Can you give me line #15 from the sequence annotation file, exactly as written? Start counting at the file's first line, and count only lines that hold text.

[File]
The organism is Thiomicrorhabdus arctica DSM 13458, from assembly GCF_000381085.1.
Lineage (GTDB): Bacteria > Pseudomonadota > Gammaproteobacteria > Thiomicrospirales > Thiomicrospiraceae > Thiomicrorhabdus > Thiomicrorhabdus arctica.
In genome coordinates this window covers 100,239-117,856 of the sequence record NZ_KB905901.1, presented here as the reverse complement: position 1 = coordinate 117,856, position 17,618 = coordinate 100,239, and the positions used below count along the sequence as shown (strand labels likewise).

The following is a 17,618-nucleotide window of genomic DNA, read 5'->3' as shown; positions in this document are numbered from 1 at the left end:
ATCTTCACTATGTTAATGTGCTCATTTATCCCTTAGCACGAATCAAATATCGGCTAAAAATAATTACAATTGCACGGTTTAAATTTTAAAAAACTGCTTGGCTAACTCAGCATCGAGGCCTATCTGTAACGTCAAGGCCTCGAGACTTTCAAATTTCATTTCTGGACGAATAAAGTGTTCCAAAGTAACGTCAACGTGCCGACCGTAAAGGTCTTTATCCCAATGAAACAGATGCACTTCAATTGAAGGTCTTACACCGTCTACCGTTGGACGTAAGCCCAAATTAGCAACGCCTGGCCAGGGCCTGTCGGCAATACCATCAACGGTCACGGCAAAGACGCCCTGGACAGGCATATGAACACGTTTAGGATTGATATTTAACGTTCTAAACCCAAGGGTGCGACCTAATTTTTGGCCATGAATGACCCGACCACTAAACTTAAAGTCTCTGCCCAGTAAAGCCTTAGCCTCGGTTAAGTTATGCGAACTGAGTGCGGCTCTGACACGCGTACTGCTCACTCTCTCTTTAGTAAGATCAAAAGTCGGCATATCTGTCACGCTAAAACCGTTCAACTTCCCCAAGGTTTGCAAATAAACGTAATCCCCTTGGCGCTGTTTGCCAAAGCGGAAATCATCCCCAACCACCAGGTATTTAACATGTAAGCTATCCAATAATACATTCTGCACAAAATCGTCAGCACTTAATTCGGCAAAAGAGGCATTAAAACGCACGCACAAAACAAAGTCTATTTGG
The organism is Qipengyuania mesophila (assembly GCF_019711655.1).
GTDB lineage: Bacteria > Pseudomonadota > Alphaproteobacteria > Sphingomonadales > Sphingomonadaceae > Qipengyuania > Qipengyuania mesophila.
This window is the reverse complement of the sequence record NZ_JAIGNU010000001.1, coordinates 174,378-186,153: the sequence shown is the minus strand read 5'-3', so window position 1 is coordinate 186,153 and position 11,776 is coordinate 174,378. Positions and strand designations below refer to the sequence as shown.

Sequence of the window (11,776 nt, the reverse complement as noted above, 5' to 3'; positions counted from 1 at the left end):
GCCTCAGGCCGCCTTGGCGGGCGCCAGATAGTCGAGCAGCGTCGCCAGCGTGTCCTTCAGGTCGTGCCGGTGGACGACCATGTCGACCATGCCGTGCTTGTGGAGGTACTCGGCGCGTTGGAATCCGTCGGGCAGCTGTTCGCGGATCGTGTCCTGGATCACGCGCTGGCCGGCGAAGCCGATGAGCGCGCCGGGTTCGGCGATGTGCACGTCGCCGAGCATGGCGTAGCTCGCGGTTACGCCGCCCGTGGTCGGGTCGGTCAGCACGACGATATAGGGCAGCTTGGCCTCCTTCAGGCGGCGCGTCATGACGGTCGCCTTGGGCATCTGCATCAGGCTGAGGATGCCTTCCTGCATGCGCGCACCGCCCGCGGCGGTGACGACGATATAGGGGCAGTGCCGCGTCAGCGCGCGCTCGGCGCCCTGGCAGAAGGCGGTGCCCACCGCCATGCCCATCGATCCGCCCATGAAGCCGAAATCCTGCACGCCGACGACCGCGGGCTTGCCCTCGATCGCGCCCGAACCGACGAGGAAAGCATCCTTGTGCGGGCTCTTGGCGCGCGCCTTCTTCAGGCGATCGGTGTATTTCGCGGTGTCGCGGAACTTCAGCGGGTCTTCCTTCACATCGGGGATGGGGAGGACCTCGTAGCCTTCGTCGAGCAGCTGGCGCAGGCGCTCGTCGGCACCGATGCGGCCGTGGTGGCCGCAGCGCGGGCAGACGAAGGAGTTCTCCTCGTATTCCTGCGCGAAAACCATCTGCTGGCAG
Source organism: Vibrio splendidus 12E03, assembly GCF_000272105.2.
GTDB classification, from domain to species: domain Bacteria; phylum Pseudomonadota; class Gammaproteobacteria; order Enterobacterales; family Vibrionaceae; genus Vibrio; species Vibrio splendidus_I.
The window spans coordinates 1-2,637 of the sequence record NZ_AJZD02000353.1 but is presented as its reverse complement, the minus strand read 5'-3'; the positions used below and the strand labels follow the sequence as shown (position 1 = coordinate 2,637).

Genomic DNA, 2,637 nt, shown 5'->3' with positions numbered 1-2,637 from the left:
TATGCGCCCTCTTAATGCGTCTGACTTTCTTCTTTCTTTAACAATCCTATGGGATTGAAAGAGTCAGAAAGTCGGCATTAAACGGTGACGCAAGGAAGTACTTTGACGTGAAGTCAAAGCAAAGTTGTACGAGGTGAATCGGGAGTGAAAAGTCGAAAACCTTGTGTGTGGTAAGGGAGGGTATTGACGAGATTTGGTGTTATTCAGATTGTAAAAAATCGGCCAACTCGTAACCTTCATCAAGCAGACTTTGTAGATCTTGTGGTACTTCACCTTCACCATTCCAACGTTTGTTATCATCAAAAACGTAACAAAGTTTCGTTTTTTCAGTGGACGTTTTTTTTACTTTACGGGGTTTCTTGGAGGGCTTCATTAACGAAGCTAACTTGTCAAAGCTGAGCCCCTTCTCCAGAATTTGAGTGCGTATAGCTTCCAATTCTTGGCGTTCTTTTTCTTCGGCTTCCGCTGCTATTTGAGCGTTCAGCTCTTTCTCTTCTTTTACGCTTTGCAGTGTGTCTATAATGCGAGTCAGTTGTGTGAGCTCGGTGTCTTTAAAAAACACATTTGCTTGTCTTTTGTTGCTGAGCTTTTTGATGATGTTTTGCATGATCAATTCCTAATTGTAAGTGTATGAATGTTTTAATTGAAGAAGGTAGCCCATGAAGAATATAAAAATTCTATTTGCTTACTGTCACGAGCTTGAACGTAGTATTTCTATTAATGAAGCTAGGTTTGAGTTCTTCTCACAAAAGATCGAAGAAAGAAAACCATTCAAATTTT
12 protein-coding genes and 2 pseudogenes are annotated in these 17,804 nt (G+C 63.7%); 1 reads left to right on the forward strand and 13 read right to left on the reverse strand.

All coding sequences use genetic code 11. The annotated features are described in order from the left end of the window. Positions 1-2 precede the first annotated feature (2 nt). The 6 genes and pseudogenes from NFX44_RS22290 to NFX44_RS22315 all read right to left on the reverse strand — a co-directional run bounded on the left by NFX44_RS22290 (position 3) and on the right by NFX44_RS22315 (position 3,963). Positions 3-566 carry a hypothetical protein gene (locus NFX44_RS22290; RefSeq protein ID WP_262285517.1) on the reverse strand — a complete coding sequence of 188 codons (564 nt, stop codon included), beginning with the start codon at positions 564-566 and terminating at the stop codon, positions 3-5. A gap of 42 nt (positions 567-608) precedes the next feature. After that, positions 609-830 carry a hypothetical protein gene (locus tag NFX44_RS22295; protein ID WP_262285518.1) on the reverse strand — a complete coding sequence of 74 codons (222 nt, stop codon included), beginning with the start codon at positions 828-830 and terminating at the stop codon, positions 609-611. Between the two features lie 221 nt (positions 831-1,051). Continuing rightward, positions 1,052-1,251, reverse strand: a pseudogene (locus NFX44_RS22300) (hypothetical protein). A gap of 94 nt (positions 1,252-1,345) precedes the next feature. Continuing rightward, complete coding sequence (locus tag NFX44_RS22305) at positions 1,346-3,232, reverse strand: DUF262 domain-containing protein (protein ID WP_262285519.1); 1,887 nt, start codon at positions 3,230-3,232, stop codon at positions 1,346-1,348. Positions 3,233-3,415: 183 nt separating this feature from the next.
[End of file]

TATGCGCCCTCTTAATGCGTCTGACTTTCTTCTTTCTTTAACAATCCTATGGGATTGAAAGAGTCAGAAAGTCGGCATTAAACGGTGACGCAAGGAAGTACTTTGACGTGAAGTCAAAGCAAAGTTGTACGAGGTGAATCGGGAGTGAAAAGTCGAAAACCTTGTGTGTGGTAAGGGAGGGTATTGACGAGATTTGGTGTTATTCAGATTGTAAAAAATCGGCCAACTCGTAACCTTCATCAAGCAGACTTTGTAGATCTTGTGGTACTTCACCTTCACCATTCCAACGTTTGTTATCATCAAAAACGTAACAAAGTTTCGTTTTTTCAGTGGACGTTTTTTTTACTTTACGGGGTTTCTTGGAGGGCTTCATTAACGAAGCTAACTTGTCAAAGCTGAGCCCCTTCTCCAGAATTTGAGTGCGTATAGCTTCCAATTCTTGGCGTTCTTTTTCTTCGGCTTCCGCTGCTATTTGAGCGTTCAGCTCTTTCTCTTCTTTTACGCTTTGCAGTGTGTCTATAATGCGAGTCAGTTGTGTGAGCTCGGTGTCTTTAAAAAACACATTTGCTTGTCTTTTGTTGCTGAGCTTTTTGATGATGTTTTGCATGATCAATTCCTAATTGTAAGTGTATGAATGTTTTAATTGAAGAAGGTAGCCCATGAAGAATATAAAAATTCTATTTGCTTACTGTCACGAGCTTGAACGTAGTATTTCTATTAATGAAGCTAGGTTTGAGTTCTTCTCACAAAAGATCGAAGAAAGAAAACCATTCAAATTTT